A groundbreaking ruling coalition for the contested state of Jammu and Kashmir was announced Tuesday, which will be helmed jointly by India’s ruling Bharatiya Janata Party (BJP) and the regional People’s Democratic Party (PDP). It will be the first time that BJP plays a role in the region’s rule.
The status of the territory of Kashmir has long been a transnational sticking point between India and Pakistan. When the two countries partitioned in 1947 after the end of British colonial rule, the majority-Muslim princedom’s Hindu ruler was unable to decide to which nation to pledge allegiance. The resulting “standstill” between the two states has led to decades of borderland conflict. Today, Kashmir is split into sections that are controlled by India, Pakistan, China, in addition to an autonomous region. The long-running bad blood over Kashmir control was heightened by India and Pakistan’s ascension to the status of nuclear powers in 1998.
In this context, the BJP-PDP coalition is a relatively unusual step for a region that is still plagued by intermittent sectarian violence. Though neither party has a decisive upper-hand: out of 87 total seats in the Kashmir parliament, BJP now holds 25, compared to PDP’s 28. According to Amit Shah, the president of BJP, “In a few days, Jammu and Kashmir will get a new PDP-BJP alliance government. The deadlock that has existed on some issues has been broken…after several rounds of discussion, a common minimum program has been arrived at.” It is still unclear what the broken deadlock entails, but one important issue of contention between the two parties is almost certainly Kashmir’s semi-autonomous status.
The joint-coalition has attracted its fair share of attention. Proponents close to the Kashmir state government have reportedly praised the agreement as a solution to outbursts of violence that continue to erupt over Kashmir’s spot in a decades-long tug-of-war. But critics — including many leaders of the insurgency fighting for an independent Kashmir — are highly skeptical of the alliance. Some separatists have accused PDP of joining forces with Delhi for self-promotion and power as opposed to actual Kashmir interests. Other critics have argued that a collaborative coalition will actually stoke uncertainty about Kashmir’s identity and future, not assuage it.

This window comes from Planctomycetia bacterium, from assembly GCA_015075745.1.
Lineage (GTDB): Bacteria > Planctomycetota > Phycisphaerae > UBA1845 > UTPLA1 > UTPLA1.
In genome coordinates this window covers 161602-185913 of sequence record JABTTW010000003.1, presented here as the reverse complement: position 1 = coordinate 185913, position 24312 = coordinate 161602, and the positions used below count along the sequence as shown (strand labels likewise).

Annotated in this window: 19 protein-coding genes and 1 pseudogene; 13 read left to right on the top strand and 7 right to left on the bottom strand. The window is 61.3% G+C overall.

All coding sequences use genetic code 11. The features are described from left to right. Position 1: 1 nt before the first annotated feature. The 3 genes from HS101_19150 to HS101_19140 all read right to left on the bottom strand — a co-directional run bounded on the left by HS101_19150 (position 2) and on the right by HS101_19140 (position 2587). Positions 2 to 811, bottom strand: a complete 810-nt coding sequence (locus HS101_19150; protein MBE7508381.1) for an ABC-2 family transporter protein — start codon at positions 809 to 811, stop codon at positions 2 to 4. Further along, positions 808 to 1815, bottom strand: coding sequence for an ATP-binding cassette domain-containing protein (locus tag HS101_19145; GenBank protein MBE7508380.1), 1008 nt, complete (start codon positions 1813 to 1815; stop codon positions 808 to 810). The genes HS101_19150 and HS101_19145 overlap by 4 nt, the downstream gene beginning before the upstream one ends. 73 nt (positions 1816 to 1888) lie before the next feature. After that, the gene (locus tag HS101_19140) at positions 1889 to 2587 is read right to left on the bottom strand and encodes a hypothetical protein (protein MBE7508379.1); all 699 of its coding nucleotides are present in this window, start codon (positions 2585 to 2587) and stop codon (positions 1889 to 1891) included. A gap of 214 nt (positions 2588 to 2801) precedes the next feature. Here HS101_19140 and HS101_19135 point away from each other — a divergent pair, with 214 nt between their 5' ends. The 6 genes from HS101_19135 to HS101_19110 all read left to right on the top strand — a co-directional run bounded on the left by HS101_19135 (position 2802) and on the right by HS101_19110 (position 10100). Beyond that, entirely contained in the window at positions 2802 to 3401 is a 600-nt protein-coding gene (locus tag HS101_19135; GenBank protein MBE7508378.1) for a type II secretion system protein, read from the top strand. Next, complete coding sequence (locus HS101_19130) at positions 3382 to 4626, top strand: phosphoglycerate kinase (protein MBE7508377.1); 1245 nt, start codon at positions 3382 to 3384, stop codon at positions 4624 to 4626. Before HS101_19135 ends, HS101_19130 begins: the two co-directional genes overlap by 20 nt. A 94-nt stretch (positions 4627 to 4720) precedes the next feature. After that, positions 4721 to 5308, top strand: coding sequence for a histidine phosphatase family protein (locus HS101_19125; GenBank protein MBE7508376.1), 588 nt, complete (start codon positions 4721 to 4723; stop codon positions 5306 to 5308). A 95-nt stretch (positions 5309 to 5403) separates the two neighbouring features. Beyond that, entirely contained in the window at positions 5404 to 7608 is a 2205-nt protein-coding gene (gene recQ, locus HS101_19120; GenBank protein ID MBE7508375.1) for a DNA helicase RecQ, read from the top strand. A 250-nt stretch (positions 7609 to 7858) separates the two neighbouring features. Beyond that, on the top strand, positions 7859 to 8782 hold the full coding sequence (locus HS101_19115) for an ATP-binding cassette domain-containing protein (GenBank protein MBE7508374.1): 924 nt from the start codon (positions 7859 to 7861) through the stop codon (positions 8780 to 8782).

There is compelling evidence for each argument. Relations between India and Pakistan have cooled in recent months. In October, around 10,000 Kashmir citizens were reportedly displaced by insurgent attacks, propagated by fighters largely believed to have strong Pakistani ties. But while most insurgents in the past were suspected to be Pakistani nationals, there has been a recent upsurge in homegrown militants from Kashmir itself. According to some estimates, these numbers are at a 20-year high. Last year, around 70 mostly-educated Kashmiris joined the anti-India insurgency, which has caused alarm among Indian troops stationed in the area.
What effect the BJP-PDP coalition will have on these enduring tensions remains to be seen. The question will likely depend on each party’s commitment to collaboration and compromise.